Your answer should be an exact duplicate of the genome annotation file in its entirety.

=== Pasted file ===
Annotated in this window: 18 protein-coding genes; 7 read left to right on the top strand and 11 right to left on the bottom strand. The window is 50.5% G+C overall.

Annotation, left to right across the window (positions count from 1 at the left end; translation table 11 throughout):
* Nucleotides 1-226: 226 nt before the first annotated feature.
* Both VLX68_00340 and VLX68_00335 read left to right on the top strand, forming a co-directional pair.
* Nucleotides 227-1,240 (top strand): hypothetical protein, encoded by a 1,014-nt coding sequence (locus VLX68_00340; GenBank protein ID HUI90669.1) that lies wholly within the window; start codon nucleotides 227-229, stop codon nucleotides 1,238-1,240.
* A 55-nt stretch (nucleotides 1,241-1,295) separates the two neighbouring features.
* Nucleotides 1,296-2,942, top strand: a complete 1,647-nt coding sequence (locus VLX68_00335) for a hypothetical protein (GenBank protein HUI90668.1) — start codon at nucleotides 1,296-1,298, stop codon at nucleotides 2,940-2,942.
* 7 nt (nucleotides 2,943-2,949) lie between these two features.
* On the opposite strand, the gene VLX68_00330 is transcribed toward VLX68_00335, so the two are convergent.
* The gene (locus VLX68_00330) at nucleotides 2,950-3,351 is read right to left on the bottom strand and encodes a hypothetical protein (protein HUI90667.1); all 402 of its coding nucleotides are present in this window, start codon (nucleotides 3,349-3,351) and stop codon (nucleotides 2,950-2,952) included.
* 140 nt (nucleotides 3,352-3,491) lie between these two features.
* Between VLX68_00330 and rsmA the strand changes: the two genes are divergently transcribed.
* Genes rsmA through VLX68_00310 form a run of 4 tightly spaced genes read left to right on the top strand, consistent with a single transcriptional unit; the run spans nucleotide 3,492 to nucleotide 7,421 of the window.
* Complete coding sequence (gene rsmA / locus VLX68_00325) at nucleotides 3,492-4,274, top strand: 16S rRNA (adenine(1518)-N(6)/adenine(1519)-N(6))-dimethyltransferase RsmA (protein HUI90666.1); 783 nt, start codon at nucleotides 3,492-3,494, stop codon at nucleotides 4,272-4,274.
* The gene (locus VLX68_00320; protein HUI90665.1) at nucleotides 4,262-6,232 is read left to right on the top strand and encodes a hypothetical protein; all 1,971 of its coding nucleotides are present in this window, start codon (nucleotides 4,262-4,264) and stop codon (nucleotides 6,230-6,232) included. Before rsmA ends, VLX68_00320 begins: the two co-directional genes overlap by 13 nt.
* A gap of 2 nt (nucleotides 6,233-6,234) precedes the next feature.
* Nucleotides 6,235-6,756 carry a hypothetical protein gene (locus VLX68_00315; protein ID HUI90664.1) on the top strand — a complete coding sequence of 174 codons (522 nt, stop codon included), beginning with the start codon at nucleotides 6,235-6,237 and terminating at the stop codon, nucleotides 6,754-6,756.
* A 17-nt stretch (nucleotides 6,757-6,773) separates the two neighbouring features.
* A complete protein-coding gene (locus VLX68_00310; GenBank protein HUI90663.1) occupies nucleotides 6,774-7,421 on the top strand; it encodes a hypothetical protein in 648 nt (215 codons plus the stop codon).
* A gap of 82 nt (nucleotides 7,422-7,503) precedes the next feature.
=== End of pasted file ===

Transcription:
Annotated in this window: 18 protein-coding genes; 7 read left to right on the top strand and 11 right to left on the bottom strand. The window is 50.5% G+C overall.

Annotation, left to right across the window (positions count from 1 at the left end; translation table 11 throughout):
* Nucleotides 1-226: 226 nt before the first annotated feature.
* Both VLX68_00340 and VLX68_00335 read left to right on the top strand, forming a co-directional pair.
* Nucleotides 227-1,240 (top strand): hypothetical protein, encoded by a 1,014-nt coding sequence (locus VLX68_00340; GenBank protein ID HUI90669.1) that lies wholly within the window; start codon nucleotides 227-229, stop codon nucleotides 1,238-1,240.
* A 55-nt stretch (nucleotides 1,241-1,295) separates the two neighbouring features.
* Nucleotides 1,296-2,942, top strand: a complete 1,647-nt coding sequence (locus VLX68_00335) for a hypothetical protein (GenBank protein HUI90668.1) — start codon at nucleotides 1,296-1,298, stop codon at nucleotides 2,940-2,942.
* 7 nt (nucleotides 2,943-2,949) lie between these two features.
* On the opposite strand, the gene VLX68_00330 is transcribed toward VLX68_00335, so the two are convergent.
* The gene (locus VLX68_00330) at nucleotides 2,950-3,351 is read right to left on the bottom strand and encodes a hypothetical protein (protein HUI90667.1); all 402 of its coding nucleotides are present in this window, start codon (nucleotides 3,349-3,351) and stop codon (nucleotides 2,950-2,952) included.
* 140 nt (nucleotides 3,352-3,491) lie between these two features.
* Between VLX68_00330 and rsmA the strand changes: the two genes are divergently transcribed.
* Genes rsmA through VLX68_00310 form a run of 4 tightly spaced genes read left to right on the top strand, consistent with a single transcriptional unit; the run spans nucleotide 3,492 to nucleotide 7,421 of the window.
* Complete coding sequence (gene rsmA / locus VLX68_00325) at nucleotides 3,492-4,274, top strand: 16S rRNA (adenine(1518)-N(6)/adenine(1519)-N(6))-dimethyltransferase RsmA (protein HUI90666.1); 783 nt, start codon at nucleotides 3,492-3,494, stop codon at nucleotides 4,272-4,274.
* The gene (locus VLX68_00320; protein HUI90665.1) at nucleotides 4,262-6,232 is read left to right on the top strand and encodes a hypothetical protein; all 1,971 of its coding nucleotides are present in this window, start codon (nucleotides 4,262-4,264) and stop codon (nucleotides 6,230-6,232) included. Before rsmA ends, VLX68_00320 begins: the two co-directional genes overlap by 13 nt.
* A gap of 2 nt (nucleotides 6,233-6,234) precedes the next feature.
* Nucleotides 6,235-6,756 carry a hypothetical protein gene (locus VLX68_00315; protein ID HUI90664.1) on the top strand — a complete coding sequence of 174 codons (522 nt, stop codon included), beginning with the start codon at nucleotides 6,235-6,237 and terminating at the stop codon, nucleotides 6,754-6,756.
* A 17-nt stretch (nucleotides 6,757-6,773) separates the two neighbouring features.
* A complete protein-coding gene (locus VLX68_00310; GenBank protein HUI90663.1) occupies nucleotides 6,774-7,421 on the top strand; it encodes a hypothetical protein in 648 nt (215 codons plus the stop codon).
* A gap of 82 nt (nucleotides 7,422-7,503) precedes the next feature.